After months of speculation, we have the electoral deadlock which almost every opinion poll during the campaign had predicted, but with a division of seats between Labour and the Liberal Democrats which almost nobody would have foreseen.
It is also the outcome which is almost, but not quite, what electoral reformers have hoped for two decades or more. For, while there is no Conservative majority, there is only the most tenuous of anti-Conservative majorities - a prospective 'rainbow coalition' of Labour, Liberal Democrats, Plaid Cymru, the SNP, the Alliance Party, the SDLP and the Greens. Even this might require a fantasy development to get to the magic figure of 326 - such as the newly-elected Zac Goldsmith suddenly defecting from the Tories to join Caroline Lucas as a Green.
Just how did we arrive at this outcome? And what does it tell us about the future of our party politics?
This was not quite the classic 'two-party squeeze' which some commentators have suggested. Rather, the story of this election is that both the Labour and the Lib Dem vote held up remarkably well in their respective strongholds, thereby blocking the Tory advance in two key battleground regions.
Labour's electoral strategy ultimately came down to defending seats in its core areas of support. While Labour was never going to be facing electoral melt-down on the scale of the Tories in 1997, nobody had predicted that the Labour vote would have held up quite as well as it did, particularly in Scotland and in North West England - with the latter proving a crucial element in preventing a Conservative majority.
The lists of seats which the Conservatives failed to win in the North West is quite astonishing - among them Sefton Central, Wirral South, Blackpool South, and Bolton West. There are two obvious explanations for this pattern. First, many voters in the deindustrialised North West still have painful memories of the impact of Thatcherism. Second, the Conservatives are organisationally weak in the North West, having been wiped out on many local councils a decade or more ago. This lack of an organisation base was not going to be solved via multiple visits to the region from David Cameron.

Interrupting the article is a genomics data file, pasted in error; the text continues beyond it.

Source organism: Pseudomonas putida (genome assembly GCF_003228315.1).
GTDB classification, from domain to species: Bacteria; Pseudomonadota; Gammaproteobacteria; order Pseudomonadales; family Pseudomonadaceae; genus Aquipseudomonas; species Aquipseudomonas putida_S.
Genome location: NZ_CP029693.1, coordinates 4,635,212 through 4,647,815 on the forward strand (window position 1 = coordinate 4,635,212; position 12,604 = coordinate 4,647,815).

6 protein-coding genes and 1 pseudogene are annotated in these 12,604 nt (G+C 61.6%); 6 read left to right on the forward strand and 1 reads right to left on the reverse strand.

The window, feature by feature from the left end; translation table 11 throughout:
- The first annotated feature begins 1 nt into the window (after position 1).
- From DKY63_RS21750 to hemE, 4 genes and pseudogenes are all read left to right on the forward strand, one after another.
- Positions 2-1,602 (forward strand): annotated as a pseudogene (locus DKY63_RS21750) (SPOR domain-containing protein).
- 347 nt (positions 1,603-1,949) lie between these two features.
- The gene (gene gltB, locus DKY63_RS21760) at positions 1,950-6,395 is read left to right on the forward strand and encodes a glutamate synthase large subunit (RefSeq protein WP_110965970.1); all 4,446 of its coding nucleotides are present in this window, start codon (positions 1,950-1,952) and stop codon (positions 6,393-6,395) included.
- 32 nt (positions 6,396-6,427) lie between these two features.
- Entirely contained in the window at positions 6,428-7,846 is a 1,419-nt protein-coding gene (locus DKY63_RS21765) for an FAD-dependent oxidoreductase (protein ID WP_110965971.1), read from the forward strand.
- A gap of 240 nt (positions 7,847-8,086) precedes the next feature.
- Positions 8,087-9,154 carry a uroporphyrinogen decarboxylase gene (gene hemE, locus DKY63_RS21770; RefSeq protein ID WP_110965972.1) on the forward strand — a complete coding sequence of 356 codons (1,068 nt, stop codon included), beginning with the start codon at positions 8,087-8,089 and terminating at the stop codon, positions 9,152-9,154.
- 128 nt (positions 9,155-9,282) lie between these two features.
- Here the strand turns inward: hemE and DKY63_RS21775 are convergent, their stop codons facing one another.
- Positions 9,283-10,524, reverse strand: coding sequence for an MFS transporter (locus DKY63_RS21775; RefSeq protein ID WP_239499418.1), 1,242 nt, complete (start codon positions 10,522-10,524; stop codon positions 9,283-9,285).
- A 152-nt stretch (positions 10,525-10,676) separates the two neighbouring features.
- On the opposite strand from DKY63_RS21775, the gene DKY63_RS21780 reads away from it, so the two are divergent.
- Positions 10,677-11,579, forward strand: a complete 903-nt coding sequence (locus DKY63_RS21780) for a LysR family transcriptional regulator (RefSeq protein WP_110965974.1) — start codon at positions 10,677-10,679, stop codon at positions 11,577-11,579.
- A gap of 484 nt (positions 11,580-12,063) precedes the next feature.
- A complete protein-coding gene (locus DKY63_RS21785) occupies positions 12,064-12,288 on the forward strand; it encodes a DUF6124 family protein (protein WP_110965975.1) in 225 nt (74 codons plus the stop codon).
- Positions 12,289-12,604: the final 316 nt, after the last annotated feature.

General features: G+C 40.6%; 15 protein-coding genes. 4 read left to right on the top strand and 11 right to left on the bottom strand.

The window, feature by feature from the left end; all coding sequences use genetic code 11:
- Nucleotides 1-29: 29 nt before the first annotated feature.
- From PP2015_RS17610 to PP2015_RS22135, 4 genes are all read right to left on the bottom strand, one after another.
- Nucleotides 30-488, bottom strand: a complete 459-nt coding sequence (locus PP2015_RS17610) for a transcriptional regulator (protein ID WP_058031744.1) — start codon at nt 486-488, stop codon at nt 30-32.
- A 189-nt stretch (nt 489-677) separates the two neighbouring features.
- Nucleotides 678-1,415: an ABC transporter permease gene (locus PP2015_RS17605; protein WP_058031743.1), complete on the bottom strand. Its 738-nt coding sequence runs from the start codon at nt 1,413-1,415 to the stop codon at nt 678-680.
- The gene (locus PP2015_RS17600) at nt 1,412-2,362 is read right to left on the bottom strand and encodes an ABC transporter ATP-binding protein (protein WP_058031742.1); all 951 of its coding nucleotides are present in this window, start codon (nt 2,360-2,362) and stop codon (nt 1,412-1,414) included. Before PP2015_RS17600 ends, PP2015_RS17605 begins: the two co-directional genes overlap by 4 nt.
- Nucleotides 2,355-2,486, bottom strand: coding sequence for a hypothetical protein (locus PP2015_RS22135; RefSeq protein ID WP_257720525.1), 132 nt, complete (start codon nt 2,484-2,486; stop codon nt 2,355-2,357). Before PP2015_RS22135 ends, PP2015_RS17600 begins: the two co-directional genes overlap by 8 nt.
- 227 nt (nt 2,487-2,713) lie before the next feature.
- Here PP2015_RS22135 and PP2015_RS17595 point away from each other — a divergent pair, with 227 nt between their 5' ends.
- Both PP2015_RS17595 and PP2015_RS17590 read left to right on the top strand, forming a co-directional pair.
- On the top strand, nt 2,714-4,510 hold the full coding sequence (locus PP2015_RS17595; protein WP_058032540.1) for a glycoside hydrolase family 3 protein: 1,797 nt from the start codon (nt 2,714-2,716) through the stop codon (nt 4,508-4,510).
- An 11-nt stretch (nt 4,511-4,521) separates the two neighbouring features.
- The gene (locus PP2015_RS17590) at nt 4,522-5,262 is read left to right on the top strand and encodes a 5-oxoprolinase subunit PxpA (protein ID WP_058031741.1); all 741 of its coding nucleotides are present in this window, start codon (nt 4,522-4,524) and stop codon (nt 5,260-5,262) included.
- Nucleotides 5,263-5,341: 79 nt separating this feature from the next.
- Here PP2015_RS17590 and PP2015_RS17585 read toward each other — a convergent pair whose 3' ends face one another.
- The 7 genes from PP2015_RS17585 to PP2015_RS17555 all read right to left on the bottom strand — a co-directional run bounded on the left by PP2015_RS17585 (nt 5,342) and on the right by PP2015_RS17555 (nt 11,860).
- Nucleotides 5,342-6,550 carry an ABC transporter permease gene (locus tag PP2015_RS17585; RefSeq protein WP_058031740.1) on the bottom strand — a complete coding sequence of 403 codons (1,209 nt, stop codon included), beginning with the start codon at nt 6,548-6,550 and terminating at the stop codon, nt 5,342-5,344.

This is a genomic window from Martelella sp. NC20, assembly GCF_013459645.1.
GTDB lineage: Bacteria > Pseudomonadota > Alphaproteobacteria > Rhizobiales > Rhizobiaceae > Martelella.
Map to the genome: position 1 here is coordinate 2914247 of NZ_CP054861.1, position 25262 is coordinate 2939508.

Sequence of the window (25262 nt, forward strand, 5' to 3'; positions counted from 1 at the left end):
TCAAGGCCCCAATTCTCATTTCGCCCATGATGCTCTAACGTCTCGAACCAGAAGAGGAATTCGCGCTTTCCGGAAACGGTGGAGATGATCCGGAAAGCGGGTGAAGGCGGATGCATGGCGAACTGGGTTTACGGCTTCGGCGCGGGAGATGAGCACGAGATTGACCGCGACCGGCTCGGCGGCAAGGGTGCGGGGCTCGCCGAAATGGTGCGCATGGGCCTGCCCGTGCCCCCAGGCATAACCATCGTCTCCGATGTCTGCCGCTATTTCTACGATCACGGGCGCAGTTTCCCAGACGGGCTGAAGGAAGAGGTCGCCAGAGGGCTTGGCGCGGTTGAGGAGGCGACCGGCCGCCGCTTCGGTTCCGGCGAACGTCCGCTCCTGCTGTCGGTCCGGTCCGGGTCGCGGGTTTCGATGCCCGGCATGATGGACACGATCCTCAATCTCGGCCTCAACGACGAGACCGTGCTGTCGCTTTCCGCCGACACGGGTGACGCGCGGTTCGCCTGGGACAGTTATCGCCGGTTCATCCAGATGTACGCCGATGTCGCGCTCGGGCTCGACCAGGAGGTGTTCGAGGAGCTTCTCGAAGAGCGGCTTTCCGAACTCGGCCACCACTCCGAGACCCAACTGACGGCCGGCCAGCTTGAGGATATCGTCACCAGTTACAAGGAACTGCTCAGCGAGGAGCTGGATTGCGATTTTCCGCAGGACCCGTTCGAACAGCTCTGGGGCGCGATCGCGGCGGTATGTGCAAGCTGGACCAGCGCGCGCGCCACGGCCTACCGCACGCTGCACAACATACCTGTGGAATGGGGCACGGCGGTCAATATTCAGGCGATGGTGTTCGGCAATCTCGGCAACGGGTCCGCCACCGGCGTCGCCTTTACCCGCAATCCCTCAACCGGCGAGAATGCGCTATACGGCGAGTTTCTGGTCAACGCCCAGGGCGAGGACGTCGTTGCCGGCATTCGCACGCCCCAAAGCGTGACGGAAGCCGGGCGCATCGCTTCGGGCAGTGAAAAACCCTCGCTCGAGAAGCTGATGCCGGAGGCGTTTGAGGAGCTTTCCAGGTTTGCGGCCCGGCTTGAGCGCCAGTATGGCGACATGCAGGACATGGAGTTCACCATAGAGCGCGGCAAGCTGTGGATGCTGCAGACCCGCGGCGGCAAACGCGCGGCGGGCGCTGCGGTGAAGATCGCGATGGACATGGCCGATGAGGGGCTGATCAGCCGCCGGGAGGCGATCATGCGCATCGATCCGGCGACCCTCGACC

The dramatic disappaearance of the 'Lib Dem surge' took everyone by surprise - although it would appear that the Lib Dem vote rose dramatically in some areas and fell sharply in others. Even within individual regions there were bewildering patterns. The Lib Dems unexpectedly lost in Liverpool Wavertree, but took Burnley from Labour. In Wales, they won the previously marginal seat of Ceredigion on a huge 10.6 per cent swing from Plaid, but lost the neighbouring, previously safe seat of Montgomeryshire on a huge 13.2 swing to the Conservatives. It was only in the South West, the region in which their support is most concentrated and entrenched, that the Lib Dem vote held up in any consistent way, again frustrating the Conservatives in their pursuit of key target seats.
All this suggests that tactical voting is likely to have played a major role in this election and that, for large numbers of voters outside the core areas of Conservative support, keeping the Tories out was their key priority. Lib-Lab may not have a majority of the seats by some margin, but between them they have won over 50 per cent of the vote.
Tactical voting did not prevent the Conservatives winning in 1987 or 1992. But in 2010 it is likely to have played a significant role. The progressive anti-Tory majority coalition may or may not emerge from the negotiations taking place among the parties - but it would appear to remain quite deeply embedded within the electorate.